Sunday, 7 September 2014

Autumn - apparently.

A rather frustrating start to autumn, as it has not really started yet. Last year in late August there were multiple records of Wheatear and even a Whinchat (see here). This year, absolutely nothing. So far. The habitat looks as good as it is going to get, with some nice ploughed areas ready for the Wheatears:

Despite night time temperatures barely dropping below about 15°, the early leaf dropping trees, such as Horse Chestnut, tell us autumn is here:

Recent records of note are very few and far between. A Swift on 30th August was the latest ever by nearly two weeks. It flew in from the east, attracting attention as it was mobbed by a Crow:

The local Red Kites are in full wing and tail feather moult. You can clearly see the newly growing central tail feathers on this bird:

The mild temperatures have helped ensure that butterflies are still with us. Red Admirals are common:

Yellow Brimstones, much less common out here, are building up their fat reserves to overwinter, one of the few butterflies to do so. This is a male, hiding his luminous yellow upperwings:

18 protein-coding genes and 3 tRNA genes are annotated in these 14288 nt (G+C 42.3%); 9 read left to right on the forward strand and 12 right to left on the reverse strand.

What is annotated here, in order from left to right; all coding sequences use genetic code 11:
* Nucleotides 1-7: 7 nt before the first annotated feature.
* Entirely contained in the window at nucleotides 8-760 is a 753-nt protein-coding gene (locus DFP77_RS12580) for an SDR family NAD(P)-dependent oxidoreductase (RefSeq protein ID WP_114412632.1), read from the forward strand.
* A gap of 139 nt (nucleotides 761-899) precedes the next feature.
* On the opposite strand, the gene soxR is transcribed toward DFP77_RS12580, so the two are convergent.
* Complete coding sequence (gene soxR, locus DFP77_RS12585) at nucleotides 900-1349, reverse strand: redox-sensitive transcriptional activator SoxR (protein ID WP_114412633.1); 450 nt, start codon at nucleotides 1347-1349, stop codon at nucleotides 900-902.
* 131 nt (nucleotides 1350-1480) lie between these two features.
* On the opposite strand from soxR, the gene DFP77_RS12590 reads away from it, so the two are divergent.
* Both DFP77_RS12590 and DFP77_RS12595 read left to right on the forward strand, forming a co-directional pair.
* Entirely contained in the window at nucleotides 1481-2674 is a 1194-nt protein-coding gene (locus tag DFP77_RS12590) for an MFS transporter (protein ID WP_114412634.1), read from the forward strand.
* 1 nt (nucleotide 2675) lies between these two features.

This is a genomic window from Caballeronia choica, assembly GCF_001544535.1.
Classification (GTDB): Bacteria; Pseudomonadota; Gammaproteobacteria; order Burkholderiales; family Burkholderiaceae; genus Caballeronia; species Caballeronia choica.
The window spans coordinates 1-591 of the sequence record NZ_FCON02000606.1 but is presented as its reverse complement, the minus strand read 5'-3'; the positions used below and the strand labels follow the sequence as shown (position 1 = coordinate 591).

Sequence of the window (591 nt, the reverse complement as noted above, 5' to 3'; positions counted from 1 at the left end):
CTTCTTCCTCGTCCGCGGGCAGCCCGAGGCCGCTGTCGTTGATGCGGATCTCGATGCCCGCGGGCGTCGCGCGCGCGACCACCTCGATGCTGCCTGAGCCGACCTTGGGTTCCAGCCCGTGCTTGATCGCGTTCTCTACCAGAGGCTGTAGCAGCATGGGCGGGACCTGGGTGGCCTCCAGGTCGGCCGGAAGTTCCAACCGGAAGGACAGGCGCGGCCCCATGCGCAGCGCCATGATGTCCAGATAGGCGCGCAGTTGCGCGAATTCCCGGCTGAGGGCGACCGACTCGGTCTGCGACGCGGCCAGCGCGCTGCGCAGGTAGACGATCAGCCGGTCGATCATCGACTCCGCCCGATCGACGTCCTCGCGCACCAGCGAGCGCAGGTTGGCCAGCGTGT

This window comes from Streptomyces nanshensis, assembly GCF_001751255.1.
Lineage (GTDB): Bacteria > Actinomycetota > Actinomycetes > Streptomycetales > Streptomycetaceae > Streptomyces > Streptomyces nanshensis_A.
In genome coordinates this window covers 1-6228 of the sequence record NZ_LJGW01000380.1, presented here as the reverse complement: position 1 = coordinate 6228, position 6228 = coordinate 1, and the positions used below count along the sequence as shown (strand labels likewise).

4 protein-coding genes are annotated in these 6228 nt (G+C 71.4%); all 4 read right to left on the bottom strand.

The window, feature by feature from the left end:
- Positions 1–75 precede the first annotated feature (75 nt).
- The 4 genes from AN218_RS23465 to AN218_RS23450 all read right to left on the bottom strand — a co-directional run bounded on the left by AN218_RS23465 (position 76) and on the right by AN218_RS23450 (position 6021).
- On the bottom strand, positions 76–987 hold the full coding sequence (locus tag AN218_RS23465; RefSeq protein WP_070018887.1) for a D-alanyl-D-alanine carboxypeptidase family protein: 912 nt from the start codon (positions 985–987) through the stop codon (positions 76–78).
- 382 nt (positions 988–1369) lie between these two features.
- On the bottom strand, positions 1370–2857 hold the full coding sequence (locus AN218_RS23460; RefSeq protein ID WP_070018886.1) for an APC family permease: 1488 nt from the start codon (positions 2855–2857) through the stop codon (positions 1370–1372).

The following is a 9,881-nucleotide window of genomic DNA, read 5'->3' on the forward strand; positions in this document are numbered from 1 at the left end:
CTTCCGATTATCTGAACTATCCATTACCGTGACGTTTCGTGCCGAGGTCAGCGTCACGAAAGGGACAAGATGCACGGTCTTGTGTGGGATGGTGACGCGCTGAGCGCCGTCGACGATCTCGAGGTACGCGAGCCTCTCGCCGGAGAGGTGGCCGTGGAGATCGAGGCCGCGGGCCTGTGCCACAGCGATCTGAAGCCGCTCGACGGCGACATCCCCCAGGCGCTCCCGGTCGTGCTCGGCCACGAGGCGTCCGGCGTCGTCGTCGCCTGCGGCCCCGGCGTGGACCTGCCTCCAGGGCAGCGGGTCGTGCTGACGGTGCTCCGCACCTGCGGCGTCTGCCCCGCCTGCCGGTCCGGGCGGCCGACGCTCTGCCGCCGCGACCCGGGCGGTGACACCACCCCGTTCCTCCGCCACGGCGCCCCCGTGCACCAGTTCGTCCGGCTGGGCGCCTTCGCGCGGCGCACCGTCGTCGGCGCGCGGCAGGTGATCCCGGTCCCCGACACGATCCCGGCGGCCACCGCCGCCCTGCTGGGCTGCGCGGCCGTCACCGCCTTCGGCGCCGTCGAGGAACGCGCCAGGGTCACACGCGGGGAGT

Locally breeding Yellow Wagtails, Whitethroats, Blackcaps, Swallows and House Martins are still present. Chiffchaffs are in most of the hedgerows, some of them autumn singing. There was even a Willow Warbler in with them this morning. All three young from the local Hobby pair are still feeding above the fields. The only other birds of note are the developing Linnet flocks, out to the east of the village. Now that harvest has taken place, but before the land is ploughed for autumn sowing, there is a brief window of opportunity for the seed eating birds to feast. There were over 200 Linnets and 30 Yellowhammers in the fields this morning. Before agriculture intensified and the autumn sowing of crops began on an industrial scale, these birds could have fed in the stubble all winter. Now they only have a few weeks before everything is ploughed in. This is one of a number of reasons why modern agricultural practices have decimated our wild bird populations. Here are some of the current Linnet flock:

At least 2 pairs of Green Woodpeckers have produced young in the village. One pair feed around the college gardens, the other in the local park. In late August the young were still quite immature, with much grey in their plumage:

By early September they are rapidly acquiring adult plumage:

Still 89 species for the year. Perhaps this will change next week? 

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